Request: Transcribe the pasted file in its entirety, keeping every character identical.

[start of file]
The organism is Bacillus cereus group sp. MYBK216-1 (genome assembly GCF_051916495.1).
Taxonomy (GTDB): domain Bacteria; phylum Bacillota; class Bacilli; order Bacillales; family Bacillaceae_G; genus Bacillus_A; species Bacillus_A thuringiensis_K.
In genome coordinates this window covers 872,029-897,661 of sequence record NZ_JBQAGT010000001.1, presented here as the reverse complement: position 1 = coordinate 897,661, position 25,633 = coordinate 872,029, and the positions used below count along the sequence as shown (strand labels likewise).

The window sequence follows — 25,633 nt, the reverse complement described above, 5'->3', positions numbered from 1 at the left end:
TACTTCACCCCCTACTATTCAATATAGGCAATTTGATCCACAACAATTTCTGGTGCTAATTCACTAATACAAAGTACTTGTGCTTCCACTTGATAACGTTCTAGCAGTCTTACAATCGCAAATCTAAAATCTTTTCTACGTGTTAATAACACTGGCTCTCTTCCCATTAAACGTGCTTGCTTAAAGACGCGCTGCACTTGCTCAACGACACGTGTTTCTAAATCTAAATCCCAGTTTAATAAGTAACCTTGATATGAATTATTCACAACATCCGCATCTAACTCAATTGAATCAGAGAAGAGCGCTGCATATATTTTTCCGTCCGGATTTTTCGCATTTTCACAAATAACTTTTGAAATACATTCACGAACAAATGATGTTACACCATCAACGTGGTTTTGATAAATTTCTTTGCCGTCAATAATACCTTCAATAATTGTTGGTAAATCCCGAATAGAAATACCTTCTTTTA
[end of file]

The organism is Bacillus cereus group sp. MYBK216-1 (genome assembly GCF_051916495.1).
Taxonomy (GTDB): domain Bacteria; phylum Bacillota; class Bacilli; order Bacillales; family Bacillaceae_G; genus Bacillus_A; species Bacillus_A thuringiensis_K.
In genome coordinates this window covers 872,029-897,661 of sequence record NZ_JBQAGT010000001.1, presented here as the reverse complement: position 1 = coordinate 897,661, position 25,633 = coordinate 872,029, and the positions used below count along the sequence as shown (strand labels likewise).

The window sequence follows — 25,633 nt, the reverse complement described above, 5'->3', positions numbered from 1 at the left end:
TACTTCACCCCCTACTATTCAATATAGGCAATTTGATCCACAACAATTTCTGGTGCTAATTCACTAATACAAAGTACTTGTGCTTCCACTTGATAACGTTCTAGCAGTCTTACAATCGCAAATCTAAAATCTTTTCTACGTGTTAATAACACTGGCTCTCTTCCCATTAAACGTGCTTGCTTAAAGACGCGCTGCACTTGCTCAACGACACGTGTTTCTAAATCTAAATCCCAGTTTAATAAGTAACCTTGATATGAATTATTCACAACATCCGCATCTAACTCAATTGAATCAGAGAAGAGCGCTGCATATATTTTTCCGTCCGGATTTTTCGCATTTTCACAAATAACTTTTGAAATACATTCACGAACAAATGATGTTACACCATCAACGTGGTTTTGATAAATTTCTTTGCCGTCAATAATACCTTCAATAATTGTTGGTAAATCCCGAATAGAAATACCTTCTTTTA